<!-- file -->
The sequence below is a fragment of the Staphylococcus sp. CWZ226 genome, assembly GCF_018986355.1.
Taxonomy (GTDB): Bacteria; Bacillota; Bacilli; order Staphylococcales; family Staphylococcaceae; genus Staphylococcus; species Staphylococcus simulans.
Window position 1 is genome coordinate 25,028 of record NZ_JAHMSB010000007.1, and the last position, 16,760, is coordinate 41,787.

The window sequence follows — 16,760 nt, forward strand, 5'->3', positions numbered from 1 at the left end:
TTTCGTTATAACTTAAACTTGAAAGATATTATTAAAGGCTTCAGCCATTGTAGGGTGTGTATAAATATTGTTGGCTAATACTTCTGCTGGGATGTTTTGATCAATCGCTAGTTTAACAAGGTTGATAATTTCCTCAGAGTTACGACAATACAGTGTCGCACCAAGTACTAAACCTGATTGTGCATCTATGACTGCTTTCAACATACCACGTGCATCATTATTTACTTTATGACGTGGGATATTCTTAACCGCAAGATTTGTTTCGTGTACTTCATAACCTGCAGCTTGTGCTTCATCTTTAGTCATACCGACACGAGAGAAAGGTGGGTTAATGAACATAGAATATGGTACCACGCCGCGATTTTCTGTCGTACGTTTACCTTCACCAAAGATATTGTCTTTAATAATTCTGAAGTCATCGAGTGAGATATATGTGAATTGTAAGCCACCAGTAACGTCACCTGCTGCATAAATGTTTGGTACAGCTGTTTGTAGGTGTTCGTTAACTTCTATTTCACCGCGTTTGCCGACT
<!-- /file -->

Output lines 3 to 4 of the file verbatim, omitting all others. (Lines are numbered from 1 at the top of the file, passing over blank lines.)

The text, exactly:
Window position 1 is genome coordinate 25,028 of record NZ_JAHMSB010000007.1, and the last position, 16,760, is coordinate 41,787.

The window sequence follows — 16,760 nt, forward strand, 5'->3', positions numbered from 1 at the left end: